Tuesday, March 4, 2014 | 2 a.m.
The Las Vegas City Council will get an update Wednesday on changes being made to the city’s fire department meant to save money and improve efficiency. The council will also discuss whether to extend its moratorium on medical marijuana establishments when it meets at 9 a.m. at city hall, 495 S. Main St.
Fire department changes
A 2012 report by the International City/County Management Association listed 23 recommendations to improve operations at Las Vegas Fire & Rescue.
One of the top issues identified was the way the city splits its ambulance transports with a private provider, costing the city upwards of $10 million in lost revenues.
Chief William McDonald has already made changes toward increasing the department’s productivity, announcing a policy change effective Monday that will see city ambulances transporting a greater share of patients to the hospital.
On Wednesday, McDonald, who was hired in July, will report to the council on other changes being made within the department as a result of the ICMA study.
Medical marijuana deadline
The Las Vegas City Council offered tentative support for the medical marijuana businesses when it directed staff to begin working on new licensing regulations for the emerging industry.
Those regulations likely won’t be ready by the time the city’s ban on medical marijuana business license applications expires on March 17, meaning council members will have to decide whether to extend the moratorium.
An ordinance to be introduced Wednesday would extend that ban for another six months or until the city council passes rules to govern the medical marijuana industry. The council will likely vote on the ordinance at a meeting later this month.
Officials believe the moratorium will give the city adequate time to craft its regulations without fear of eager applicants filing for a license before rules are in place.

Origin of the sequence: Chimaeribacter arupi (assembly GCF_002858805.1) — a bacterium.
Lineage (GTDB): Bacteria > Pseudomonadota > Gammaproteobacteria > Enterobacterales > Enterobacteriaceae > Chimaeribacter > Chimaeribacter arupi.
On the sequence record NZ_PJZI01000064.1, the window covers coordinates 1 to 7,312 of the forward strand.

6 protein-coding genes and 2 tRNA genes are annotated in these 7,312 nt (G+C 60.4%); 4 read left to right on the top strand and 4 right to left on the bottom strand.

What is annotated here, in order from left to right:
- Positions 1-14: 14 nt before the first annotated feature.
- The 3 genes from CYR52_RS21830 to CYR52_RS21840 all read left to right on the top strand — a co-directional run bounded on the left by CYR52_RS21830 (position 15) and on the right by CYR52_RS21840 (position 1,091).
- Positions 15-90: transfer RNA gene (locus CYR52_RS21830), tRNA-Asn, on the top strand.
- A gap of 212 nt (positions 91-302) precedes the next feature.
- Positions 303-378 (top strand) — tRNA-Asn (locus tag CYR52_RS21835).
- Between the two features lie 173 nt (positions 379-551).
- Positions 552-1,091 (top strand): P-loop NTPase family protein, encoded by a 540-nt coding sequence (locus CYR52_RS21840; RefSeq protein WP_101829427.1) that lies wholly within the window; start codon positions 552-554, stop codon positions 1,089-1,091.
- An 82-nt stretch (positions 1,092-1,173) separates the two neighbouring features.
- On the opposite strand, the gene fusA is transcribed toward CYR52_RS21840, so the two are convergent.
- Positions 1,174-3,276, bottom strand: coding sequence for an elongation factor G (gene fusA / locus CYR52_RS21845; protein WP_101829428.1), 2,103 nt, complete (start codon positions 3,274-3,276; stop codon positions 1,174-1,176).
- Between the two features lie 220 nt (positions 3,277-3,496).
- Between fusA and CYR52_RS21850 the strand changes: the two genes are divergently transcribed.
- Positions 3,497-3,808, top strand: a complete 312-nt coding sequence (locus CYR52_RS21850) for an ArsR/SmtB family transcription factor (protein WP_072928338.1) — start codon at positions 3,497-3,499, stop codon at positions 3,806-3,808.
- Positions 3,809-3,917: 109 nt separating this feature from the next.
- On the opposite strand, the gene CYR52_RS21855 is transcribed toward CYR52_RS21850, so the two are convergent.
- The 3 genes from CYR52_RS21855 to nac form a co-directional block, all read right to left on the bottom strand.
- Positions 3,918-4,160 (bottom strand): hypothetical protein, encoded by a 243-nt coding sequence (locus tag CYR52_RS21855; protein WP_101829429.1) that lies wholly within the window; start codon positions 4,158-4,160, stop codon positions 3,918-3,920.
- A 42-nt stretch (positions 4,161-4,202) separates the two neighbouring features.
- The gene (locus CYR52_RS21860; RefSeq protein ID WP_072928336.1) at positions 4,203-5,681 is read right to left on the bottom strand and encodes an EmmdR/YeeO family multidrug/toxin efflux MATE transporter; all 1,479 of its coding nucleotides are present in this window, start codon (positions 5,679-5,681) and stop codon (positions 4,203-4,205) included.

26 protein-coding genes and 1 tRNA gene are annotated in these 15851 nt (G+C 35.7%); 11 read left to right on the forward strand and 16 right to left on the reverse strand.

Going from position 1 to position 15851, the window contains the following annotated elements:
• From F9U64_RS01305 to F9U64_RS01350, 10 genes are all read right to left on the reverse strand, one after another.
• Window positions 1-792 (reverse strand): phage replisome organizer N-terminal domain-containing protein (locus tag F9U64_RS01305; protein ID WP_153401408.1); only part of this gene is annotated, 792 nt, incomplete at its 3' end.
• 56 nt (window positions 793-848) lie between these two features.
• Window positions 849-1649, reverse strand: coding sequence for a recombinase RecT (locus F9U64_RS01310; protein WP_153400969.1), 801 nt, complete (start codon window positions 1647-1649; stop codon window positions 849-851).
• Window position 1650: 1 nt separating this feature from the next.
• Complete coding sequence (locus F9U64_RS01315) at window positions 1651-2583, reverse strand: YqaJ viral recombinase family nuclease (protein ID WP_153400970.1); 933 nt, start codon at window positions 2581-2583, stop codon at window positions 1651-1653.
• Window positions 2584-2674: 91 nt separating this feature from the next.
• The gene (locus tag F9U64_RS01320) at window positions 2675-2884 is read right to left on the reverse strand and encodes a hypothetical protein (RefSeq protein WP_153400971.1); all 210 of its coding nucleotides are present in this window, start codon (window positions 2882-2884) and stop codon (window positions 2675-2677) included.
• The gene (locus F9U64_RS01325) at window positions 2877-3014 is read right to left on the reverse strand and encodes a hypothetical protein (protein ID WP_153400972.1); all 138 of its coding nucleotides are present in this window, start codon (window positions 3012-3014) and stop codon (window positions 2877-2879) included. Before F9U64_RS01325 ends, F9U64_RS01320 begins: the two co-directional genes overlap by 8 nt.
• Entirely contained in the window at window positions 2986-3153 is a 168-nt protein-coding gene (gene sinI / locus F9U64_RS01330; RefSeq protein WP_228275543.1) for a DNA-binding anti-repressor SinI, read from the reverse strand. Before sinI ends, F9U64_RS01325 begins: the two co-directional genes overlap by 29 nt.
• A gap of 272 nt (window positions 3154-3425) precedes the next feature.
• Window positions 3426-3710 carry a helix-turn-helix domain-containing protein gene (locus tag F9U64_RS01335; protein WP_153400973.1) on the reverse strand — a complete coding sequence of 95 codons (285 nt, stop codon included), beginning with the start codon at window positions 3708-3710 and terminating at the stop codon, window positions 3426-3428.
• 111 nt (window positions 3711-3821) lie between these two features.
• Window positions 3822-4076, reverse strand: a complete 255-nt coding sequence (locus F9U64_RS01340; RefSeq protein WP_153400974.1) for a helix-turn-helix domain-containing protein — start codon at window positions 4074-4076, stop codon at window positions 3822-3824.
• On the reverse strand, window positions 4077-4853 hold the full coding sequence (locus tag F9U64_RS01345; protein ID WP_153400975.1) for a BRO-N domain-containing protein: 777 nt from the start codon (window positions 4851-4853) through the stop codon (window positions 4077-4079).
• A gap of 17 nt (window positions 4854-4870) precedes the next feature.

Work card revisions
The city has spent the past several months revising its work card system, which requires employees in certain industries to undergo a background check and review by the city.
A total of 16 jobs still require work cards, but some council members say the program, which was introduced to restrict organized crime’s access to certain industries, is outdated and needs to be pared down.
A bill up for approval Wednesday would reduce the number of job types requiring a work card to eight. Restaurant servers, convenience store clerks, pawnbrokers and apartment staff are among those who would no longer be required to obtain a work card. Locksmiths, bartenders and erotic entertainers would still need a work card under the proposed changes.
The bill was put on hold at a meeting last month over concerns that appeals of work card denials could still work their way to the city council, where appellants would be forced to plead their case in a public meeting before the board. Council members have said they prefer appeals to be decided by an administrative board.